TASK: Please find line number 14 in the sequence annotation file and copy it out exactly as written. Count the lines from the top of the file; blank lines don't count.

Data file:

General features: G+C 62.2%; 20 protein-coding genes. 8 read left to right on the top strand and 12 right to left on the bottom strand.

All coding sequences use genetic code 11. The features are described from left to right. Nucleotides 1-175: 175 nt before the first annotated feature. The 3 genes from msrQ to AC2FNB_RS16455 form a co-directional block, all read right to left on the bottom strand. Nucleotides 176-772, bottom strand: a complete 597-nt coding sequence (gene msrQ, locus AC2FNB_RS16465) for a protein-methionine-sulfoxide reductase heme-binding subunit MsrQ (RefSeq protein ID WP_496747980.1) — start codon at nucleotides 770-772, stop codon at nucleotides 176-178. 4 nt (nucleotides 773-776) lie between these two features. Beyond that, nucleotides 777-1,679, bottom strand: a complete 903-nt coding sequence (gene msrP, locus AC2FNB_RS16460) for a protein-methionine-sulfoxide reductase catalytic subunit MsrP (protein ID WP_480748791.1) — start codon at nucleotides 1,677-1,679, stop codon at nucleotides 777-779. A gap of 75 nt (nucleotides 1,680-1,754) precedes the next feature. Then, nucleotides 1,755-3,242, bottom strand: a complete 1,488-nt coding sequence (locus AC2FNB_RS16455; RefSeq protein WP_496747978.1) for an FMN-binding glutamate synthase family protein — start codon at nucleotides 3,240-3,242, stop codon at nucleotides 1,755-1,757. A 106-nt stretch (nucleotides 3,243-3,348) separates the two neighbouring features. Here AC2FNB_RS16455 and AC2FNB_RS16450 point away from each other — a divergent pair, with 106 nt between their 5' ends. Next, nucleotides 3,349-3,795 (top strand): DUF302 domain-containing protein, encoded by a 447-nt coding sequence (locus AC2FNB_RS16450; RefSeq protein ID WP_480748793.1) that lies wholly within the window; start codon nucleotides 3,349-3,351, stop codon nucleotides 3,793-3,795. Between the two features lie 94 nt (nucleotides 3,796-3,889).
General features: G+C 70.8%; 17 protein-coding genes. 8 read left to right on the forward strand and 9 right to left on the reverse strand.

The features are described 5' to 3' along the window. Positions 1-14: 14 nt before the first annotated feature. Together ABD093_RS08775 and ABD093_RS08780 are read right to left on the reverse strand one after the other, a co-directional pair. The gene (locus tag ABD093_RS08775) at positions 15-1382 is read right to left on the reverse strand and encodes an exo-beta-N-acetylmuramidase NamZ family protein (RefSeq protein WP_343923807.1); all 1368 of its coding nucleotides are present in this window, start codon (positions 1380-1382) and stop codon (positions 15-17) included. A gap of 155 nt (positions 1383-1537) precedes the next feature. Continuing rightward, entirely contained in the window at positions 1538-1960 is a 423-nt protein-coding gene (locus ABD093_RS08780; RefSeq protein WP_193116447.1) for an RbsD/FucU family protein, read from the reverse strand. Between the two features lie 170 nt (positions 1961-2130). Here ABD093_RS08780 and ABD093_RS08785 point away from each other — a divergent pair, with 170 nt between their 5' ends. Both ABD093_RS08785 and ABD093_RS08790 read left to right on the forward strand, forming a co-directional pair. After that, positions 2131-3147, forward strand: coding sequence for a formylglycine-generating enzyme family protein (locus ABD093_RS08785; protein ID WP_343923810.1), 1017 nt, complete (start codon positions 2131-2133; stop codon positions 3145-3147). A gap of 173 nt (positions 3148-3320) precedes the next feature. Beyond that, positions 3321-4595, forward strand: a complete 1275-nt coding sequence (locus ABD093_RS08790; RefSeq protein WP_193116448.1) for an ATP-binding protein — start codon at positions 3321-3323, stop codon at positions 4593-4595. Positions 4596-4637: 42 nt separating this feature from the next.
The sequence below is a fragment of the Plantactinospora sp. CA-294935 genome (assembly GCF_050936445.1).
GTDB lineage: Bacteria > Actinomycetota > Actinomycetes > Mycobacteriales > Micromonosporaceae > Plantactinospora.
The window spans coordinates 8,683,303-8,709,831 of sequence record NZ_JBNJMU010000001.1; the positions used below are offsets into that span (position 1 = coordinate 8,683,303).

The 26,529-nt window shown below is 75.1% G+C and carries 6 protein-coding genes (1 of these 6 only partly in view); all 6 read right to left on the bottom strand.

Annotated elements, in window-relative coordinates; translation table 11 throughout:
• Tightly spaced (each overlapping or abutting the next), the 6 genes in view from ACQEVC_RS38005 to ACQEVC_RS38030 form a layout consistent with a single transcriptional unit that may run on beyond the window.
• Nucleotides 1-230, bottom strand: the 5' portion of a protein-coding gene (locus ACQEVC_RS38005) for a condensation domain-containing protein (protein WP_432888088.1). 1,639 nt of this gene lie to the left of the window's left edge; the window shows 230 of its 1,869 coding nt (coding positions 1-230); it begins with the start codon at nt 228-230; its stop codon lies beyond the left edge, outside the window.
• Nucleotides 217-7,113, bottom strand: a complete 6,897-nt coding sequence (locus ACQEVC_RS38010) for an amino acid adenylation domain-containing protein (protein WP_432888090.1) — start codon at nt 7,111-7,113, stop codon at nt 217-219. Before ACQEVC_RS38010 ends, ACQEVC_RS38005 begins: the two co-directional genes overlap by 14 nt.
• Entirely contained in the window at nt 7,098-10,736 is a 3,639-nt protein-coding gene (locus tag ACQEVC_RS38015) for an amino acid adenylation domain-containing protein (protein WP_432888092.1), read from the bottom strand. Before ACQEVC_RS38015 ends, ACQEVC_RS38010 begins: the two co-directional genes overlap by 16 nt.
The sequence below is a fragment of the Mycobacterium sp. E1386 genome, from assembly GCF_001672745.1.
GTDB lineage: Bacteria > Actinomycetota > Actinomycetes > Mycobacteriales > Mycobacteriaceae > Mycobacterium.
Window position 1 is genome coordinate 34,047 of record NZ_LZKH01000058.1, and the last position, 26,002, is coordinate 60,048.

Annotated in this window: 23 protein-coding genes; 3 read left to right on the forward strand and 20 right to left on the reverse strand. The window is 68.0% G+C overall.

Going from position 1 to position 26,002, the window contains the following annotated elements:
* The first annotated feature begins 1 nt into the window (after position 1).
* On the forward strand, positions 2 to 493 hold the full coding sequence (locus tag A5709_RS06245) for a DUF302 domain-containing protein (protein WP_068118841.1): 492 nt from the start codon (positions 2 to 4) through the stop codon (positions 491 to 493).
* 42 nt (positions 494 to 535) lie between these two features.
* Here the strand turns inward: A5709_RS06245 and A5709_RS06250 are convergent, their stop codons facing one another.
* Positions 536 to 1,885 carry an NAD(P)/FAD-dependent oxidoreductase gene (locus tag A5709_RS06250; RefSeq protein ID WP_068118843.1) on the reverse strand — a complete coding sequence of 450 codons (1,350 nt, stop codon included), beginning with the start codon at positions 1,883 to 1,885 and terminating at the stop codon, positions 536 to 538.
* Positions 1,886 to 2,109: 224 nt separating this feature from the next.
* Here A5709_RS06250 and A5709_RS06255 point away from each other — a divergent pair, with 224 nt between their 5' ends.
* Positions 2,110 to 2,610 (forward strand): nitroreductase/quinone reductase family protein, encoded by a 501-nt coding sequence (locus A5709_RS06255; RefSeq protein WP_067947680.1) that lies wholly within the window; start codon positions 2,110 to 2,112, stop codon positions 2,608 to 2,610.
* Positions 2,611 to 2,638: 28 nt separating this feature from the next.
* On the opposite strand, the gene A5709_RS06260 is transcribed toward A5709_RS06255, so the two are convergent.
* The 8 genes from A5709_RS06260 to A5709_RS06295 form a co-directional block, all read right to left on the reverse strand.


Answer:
The sequence below is a fragment of the Mycobacterium sp. E1386 genome, from assembly GCF_001672745.1.